The Queen, the Archbishop and GT1588

GT1588 Queen ABC (2)

GT1588 volunteer Amrit Kaur Lohia recounts her experience representing Sikhs and GT1588 at the launch of Her Majesty’s Diamond Jubilee year:

I don’t know about you, but I always get frustrated when I see the usual suspects, ‘the elder statesmen’, representing Sikhs or any other group for that matter. The Sikh community, like any other, is so much more diverse than that.

So upon receiving an invitation to represent Sikhs on behalf of GT1588/UKPHA (UK Punjab Heritage Association) before the Queen and the Archbishop of Canterbury, I naturally jumped at the chance.

I first came into contact with GT 1588 when I visited last year’s major exhibition held at my university, the School of Oriental and African Studies. As those who were lucky enough to visit may agree it humanised Sikh history with historical evidence – without asserting opinion. Instead, the exhibition and its curators let you make your own mind up – and that’s the way it should be – encouraging diversity of identity and informed opinion from a shared history.

As a History student specialising in South Asia, I was drawn to ‘the GT 1588 concept’ and felt compelled to volunteer and help ensure that other visitors could also feel the ‘historical experience’ I felt. As a result I ended up at my own university every day of summer holidays. In other words, I had signed my soul away…but in a good way!

This year the Queen is celebrating her Diamond Jubilee and the event I was invited to attend at Lambeth Palace last week was a multi-faith reception to celebrate the nine historic faiths that the monarchy represents. Each was asked to bring along a historical object that in some way represented something of its tradition and history. I along with the three other representatives of the Sikh tradition discussed an Indian painting of Maharaja Ranjit Singh (from the V&A Museum) with Her Majesty, The Duke of Edinburgh and the host for the day, the Archbishop of Canterbury.

Apart from meeting the Queen and representing Sikhs in this once-in-a-lifetime opportunity, mingling amongst the upper echelons of society, taught me a lot. It’s a shame it’s not the norm to see young people and/or a female representing Sikhs at such levels. I expected to be shunned seeing as I don’t have the status and title or a million letters after my name. However my legitimacy as a representative of the Sikh faith wasn’t in doubt was it? “Your name’s Amrit. Have you taken ‘Amrit’? Your life is nothing without it…”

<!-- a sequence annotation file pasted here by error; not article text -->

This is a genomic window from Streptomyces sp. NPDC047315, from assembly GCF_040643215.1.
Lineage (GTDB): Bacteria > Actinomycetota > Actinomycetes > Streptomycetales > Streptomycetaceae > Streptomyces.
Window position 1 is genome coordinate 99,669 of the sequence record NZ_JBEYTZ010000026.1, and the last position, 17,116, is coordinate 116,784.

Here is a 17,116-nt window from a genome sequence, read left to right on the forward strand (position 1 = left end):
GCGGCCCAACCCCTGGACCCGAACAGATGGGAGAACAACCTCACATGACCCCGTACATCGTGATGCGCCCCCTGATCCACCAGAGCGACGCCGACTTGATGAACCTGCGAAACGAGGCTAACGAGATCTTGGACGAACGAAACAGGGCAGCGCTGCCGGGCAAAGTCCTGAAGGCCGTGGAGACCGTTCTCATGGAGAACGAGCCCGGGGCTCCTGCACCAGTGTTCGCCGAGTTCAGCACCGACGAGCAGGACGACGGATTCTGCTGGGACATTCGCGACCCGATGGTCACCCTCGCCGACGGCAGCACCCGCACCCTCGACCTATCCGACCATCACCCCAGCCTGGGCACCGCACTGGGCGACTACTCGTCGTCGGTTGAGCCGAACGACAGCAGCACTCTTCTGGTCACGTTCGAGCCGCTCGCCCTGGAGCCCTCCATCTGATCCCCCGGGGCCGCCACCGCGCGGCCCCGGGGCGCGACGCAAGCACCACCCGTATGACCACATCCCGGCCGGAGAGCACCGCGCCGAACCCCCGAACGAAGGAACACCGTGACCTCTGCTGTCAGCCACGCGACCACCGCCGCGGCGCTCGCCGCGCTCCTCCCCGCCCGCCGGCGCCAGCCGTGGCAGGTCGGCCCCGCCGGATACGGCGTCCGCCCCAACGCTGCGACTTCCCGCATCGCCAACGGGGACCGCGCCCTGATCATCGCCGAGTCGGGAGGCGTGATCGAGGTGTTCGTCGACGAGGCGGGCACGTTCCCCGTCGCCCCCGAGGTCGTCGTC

A couple of years ago a comment like that would have done the job and made me feel like an illegitimate representative. However, my experience as a trustee for a national youth empowerment charity Envision, a youth ambassador for The Holocaust Educational Trust, an advocate of Gurmat Sangeet, a history undergraduate and Sikh has taught me that passion for knowledge is legitimacy. Not passion for power.

These experiences and passions are what make up my identity. ‘The GT1588 concept’ has re-enforced this. The way you connect with your history and identity cannot be asserted. It is found through historical experience and for me GT 1588 facilitated that ‘hunt’. So the aforementioned comment, however it was meant, in my eyes was both unfounded and missed the mark.

The people prey

To be understood

I pray to understand.

The point of writing this blog is to emphasise how important it is to educate ourselves via engaging with historical evidence. Don’t go by moulded and re-moulded traditions and sayings to form an ‘identity’. Something that has struck me is that Sikh history was taught to us from a young age like it was myth and therefore we were instantly distanced from it.

Meeting the wide array of Sikhs who visited the GT1588 exhibition of all ages, from all walks of life, and seeing and hearing their responses made me realise that no matter how diverse we are, we share the same history. So engage with that experience, learn from it, and by all means perpetuate but most importantly represent – and be true to yourself and what feels right to you.

Amrit Kaur Lohia

Read more including Amrit’s quote in the UK national media:


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